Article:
Action Adventure

'The Great Wall' Film Review: Crouching Tiger, Hidden Damon

February 17, 2017Ben Mk



   
First thing's first: The Great Wall is not a movie about President Donald Trump's plan to build a border wall between the U.S. and Mexico. It is, however, about one of the seven wonders of the world, presenting a colorful, alternate account of its history — and the mythical beasts it was designed to keep out.

Set 900 years ago, the story follows William Garin (Matt Damon, boasting a subtle, befuddling accent), an archer who finds himself out of his element when he and his comrade-in-arms, swordsman Pero Tovar (Game of Thrones' Pedro Pascal), are taken prisoner at the Great Wall. Caught in the middle of a centuries-old conflict between the defenders of the Wall — an army 100,000 strong, dubbed The Nameless Order — and an enemy the likes of which he has never seen, William faces a crucial decision: rise as a savior of humanity, or fall as a footnote to history.

Directed by Zhang Yimou (House of Flying Daggers) and starring a cast of predominantly Chinese actors — including Andy Lau (the Infernal Affairs trilogy), Jing Tian (Police Story: Lockdown), Hanyu Zhang (Bodyguards and Assassins), and pop stars Lu Han and Junkai Wang — The Great Wall marks China's largest ever cinematic undertaking. It's a fact that will no doubt help carry the movie to new heights at the country's box office; but given that most of the actors aren't household names internationally, will that hamper its success otherwise?

Working in the film's favor is Damon, who, along with the criminally underused Willem Dafoe, brings instant name recognition for Western audiences. However, the spectacular visuals also proves to be a major selling point, thanks to the vibrant costume design (each of The Nameless Order's five corps is clad in its own elaborate and distinctive armor), not to mention the production design and VFX by WETA Workshop and ILM Far East, which evoke an Eastern-themed version of Peter Jackson's Lord of the Rings, the epic scope of which rivals the Great Wall itself.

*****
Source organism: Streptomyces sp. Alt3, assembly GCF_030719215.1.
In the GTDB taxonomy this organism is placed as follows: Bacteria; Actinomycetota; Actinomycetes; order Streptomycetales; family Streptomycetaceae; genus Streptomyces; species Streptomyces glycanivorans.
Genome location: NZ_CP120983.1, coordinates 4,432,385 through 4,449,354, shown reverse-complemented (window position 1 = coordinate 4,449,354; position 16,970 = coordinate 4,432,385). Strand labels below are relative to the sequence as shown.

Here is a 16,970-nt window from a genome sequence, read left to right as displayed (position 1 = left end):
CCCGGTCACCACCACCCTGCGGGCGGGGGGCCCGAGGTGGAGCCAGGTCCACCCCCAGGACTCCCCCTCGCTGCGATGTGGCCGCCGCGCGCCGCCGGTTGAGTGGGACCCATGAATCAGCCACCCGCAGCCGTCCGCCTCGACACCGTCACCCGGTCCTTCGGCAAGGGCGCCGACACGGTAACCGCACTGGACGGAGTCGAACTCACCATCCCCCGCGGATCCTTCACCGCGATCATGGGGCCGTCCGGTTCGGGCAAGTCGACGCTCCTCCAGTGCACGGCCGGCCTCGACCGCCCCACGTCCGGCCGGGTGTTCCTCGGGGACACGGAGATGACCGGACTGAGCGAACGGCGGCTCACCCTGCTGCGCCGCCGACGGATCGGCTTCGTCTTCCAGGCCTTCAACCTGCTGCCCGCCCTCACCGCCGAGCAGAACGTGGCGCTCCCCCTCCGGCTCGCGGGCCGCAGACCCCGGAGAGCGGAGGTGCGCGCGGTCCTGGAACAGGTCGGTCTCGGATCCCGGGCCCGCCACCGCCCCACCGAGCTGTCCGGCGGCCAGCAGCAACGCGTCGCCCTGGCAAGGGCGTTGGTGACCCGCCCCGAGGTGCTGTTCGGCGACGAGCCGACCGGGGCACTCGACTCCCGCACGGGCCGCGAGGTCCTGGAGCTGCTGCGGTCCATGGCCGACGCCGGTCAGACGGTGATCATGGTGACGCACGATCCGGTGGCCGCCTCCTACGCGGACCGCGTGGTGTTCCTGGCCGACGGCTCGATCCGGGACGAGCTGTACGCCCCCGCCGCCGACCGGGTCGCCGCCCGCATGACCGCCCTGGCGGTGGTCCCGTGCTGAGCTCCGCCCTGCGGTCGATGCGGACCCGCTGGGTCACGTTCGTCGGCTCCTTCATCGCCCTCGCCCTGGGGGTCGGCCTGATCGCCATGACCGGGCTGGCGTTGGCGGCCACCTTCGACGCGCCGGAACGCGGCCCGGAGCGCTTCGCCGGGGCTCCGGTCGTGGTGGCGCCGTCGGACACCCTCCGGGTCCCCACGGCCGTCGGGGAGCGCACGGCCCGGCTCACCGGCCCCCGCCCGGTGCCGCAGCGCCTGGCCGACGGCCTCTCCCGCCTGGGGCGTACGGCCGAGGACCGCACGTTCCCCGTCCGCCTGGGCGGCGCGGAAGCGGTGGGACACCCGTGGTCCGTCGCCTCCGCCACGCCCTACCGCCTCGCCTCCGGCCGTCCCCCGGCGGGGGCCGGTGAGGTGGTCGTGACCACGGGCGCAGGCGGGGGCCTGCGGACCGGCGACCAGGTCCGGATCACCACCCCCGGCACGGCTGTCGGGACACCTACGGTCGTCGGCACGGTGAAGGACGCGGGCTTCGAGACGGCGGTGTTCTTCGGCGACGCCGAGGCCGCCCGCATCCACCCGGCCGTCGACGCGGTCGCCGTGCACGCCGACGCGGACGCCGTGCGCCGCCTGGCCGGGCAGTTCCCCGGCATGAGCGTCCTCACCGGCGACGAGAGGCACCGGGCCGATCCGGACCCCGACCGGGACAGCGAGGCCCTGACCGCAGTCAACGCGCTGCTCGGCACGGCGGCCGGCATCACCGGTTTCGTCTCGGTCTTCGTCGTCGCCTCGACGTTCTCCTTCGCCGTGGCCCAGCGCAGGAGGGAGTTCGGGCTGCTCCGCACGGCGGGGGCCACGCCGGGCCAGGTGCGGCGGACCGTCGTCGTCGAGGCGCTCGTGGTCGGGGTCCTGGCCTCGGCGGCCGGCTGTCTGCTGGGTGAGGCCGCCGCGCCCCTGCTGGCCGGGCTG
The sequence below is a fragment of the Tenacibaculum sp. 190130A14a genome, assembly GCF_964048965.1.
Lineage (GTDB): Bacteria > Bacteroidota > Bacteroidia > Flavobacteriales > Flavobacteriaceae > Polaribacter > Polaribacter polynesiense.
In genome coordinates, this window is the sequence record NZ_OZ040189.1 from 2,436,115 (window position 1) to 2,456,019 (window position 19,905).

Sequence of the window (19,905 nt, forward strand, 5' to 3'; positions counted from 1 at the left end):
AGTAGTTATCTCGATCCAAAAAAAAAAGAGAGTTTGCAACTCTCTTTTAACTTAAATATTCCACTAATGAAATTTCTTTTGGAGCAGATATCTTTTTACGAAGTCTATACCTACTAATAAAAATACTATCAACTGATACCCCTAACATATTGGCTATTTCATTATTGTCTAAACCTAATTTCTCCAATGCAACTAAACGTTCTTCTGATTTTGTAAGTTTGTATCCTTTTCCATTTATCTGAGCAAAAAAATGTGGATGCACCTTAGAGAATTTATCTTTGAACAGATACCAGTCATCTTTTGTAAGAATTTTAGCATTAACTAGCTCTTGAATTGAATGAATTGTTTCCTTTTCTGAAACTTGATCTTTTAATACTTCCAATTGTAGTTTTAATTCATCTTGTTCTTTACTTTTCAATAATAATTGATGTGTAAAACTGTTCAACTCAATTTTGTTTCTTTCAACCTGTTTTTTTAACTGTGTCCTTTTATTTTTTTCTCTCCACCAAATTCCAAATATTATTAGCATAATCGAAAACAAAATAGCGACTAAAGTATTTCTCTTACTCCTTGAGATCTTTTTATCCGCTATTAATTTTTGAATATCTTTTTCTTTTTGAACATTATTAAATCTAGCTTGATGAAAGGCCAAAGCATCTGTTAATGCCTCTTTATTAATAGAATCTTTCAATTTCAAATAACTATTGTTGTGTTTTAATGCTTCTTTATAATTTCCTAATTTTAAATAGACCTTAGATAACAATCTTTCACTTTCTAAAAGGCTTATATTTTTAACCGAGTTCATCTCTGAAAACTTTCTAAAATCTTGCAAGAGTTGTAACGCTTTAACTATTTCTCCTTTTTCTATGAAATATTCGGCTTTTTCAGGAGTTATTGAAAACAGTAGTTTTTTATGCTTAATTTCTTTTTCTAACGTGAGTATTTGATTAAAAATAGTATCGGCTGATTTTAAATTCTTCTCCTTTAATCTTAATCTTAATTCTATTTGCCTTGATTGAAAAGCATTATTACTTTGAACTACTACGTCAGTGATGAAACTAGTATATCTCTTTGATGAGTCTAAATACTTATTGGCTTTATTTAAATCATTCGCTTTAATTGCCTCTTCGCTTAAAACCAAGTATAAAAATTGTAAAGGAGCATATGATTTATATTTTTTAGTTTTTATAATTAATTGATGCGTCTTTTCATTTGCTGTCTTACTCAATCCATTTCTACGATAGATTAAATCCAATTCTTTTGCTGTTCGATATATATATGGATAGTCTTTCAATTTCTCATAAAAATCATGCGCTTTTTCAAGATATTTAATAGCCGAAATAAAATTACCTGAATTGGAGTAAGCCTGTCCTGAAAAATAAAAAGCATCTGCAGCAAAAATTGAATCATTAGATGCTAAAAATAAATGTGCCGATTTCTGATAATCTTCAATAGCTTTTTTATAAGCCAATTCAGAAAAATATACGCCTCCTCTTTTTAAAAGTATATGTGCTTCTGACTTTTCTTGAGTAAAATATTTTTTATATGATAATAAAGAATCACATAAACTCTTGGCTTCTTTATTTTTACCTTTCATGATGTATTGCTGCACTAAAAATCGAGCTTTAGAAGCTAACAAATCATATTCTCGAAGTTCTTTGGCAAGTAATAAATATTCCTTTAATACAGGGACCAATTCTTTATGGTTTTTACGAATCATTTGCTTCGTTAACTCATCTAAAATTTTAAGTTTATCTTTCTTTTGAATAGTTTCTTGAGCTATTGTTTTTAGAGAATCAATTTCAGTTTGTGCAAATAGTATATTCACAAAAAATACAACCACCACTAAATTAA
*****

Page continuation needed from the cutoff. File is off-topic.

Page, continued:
The script, on the other hand, a joint effort by Carlo Bernard, Doug Miro and Tony Gilroy, is basic at best. A retreading of the tried-and-true hero's journey, it not only borrows inspiration from Lord of the Rings and The Last Samurai, but also 47 Ronin and The Mummy: Tomb of the Dragon Emperor, a reflection of the fact that, while Gilroy may have helped pen hits like Rogue One: A Star Wars Story and the Bourne series, the former have been responsible for such misfires as Prince of Persia: The Sands of Time and The Sorcerer's Apprentice.

Of course, The Great Wall is more than just a spectacle-filled, fantasy-inspired re-imagining of historical legend; it's also quite literally the embodiment of the very creative and financial partnership Hollywood has been so diligently forging with its distant neighbors to the East for the past several years. In that respect, the movie is as much about bringing together individuals united towards a common goal as it is about protecting oneself from foreign threats. Now that's a topic that the politicians of today could certainly use a lesson or two about.


The Great Wall releases February 17th, 2017 from Universal Pictures. The film has an MPAA rating of PG-13 for sequences of fantasy action violence. Its runtime is 1 Hr. 43 Mins.








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